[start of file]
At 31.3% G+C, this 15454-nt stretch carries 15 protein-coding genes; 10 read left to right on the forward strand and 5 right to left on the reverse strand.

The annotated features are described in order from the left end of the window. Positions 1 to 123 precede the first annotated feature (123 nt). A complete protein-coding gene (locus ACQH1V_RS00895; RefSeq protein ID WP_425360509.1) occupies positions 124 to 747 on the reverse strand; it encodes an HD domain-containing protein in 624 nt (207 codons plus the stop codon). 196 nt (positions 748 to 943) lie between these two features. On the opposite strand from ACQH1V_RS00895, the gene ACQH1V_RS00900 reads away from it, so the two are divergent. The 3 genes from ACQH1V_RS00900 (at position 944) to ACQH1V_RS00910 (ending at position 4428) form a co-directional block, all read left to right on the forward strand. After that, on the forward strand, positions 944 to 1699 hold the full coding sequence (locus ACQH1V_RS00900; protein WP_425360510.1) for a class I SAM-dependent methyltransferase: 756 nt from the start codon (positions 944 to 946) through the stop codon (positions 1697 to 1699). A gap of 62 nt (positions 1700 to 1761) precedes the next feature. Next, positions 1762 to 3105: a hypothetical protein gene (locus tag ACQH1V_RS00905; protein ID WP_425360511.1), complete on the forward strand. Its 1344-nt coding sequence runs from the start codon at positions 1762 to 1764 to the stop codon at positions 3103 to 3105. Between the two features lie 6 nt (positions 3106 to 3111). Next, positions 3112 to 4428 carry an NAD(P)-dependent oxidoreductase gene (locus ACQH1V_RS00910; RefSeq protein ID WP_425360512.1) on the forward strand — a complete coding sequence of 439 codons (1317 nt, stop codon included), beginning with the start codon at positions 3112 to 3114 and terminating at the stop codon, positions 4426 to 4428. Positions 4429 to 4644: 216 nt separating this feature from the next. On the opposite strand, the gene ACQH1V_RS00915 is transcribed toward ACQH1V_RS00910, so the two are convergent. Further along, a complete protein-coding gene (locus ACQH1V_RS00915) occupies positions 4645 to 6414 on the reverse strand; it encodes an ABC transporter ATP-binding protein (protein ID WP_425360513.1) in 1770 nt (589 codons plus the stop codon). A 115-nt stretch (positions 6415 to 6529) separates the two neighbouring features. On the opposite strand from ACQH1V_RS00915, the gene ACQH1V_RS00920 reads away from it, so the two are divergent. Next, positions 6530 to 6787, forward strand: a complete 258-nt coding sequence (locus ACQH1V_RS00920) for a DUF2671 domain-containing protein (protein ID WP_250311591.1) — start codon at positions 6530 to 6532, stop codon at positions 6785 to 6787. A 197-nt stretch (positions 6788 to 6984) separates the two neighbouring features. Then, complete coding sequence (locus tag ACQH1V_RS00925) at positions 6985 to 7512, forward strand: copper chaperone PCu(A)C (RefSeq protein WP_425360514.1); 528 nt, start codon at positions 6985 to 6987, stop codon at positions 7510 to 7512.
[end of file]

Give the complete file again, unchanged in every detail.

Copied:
At 31.3% G+C, this 15454-nt stretch carries 15 protein-coding genes; 10 read left to right on the forward strand and 5 right to left on the reverse strand.

The annotated features are described in order from the left end of the window. Positions 1 to 123 precede the first annotated feature (123 nt). A complete protein-coding gene (locus ACQH1V_RS00895; RefSeq protein ID WP_425360509.1) occupies positions 124 to 747 on the reverse strand; it encodes an HD domain-containing protein in 624 nt (207 codons plus the stop codon). 196 nt (positions 748 to 943) lie between these two features. On the opposite strand from ACQH1V_RS00895, the gene ACQH1V_RS00900 reads away from it, so the two are divergent. The 3 genes from ACQH1V_RS00900 (at position 944) to ACQH1V_RS00910 (ending at position 4428) form a co-directional block, all read left to right on the forward strand. After that, on the forward strand, positions 944 to 1699 hold the full coding sequence (locus ACQH1V_RS00900; protein WP_425360510.1) for a class I SAM-dependent methyltransferase: 756 nt from the start codon (positions 944 to 946) through the stop codon (positions 1697 to 1699). A gap of 62 nt (positions 1700 to 1761) precedes the next feature. Next, positions 1762 to 3105: a hypothetical protein gene (locus tag ACQH1V_RS00905; protein ID WP_425360511.1), complete on the forward strand. Its 1344-nt coding sequence runs from the start codon at positions 1762 to 1764 to the stop codon at positions 3103 to 3105. Between the two features lie 6 nt (positions 3106 to 3111). Next, positions 3112 to 4428 carry an NAD(P)-dependent oxidoreductase gene (locus ACQH1V_RS00910; RefSeq protein ID WP_425360512.1) on the forward strand — a complete coding sequence of 439 codons (1317 nt, stop codon included), beginning with the start codon at positions 3112 to 3114 and terminating at the stop codon, positions 4426 to 4428. Positions 4429 to 4644: 216 nt separating this feature from the next. On the opposite strand, the gene ACQH1V_RS00915 is transcribed toward ACQH1V_RS00910, so the two are convergent. Further along, a complete protein-coding gene (locus ACQH1V_RS00915) occupies positions 4645 to 6414 on the reverse strand; it encodes an ABC transporter ATP-binding protein (protein ID WP_425360513.1) in 1770 nt (589 codons plus the stop codon). A 115-nt stretch (positions 6415 to 6529) separates the two neighbouring features. On the opposite strand from ACQH1V_RS00915, the gene ACQH1V_RS00920 reads away from it, so the two are divergent. Next, positions 6530 to 6787, forward strand: a complete 258-nt coding sequence (locus ACQH1V_RS00920) for a DUF2671 domain-containing protein (protein ID WP_250311591.1) — start codon at positions 6530 to 6532, stop codon at positions 6785 to 6787. A 197-nt stretch (positions 6788 to 6984) separates the two neighbouring features. Then, complete coding sequence (locus tag ACQH1V_RS00925) at positions 6985 to 7512, forward strand: copper chaperone PCu(A)C (RefSeq protein WP_425360514.1); 528 nt, start codon at positions 6985 to 6987, stop codon at positions 7510 to 7512.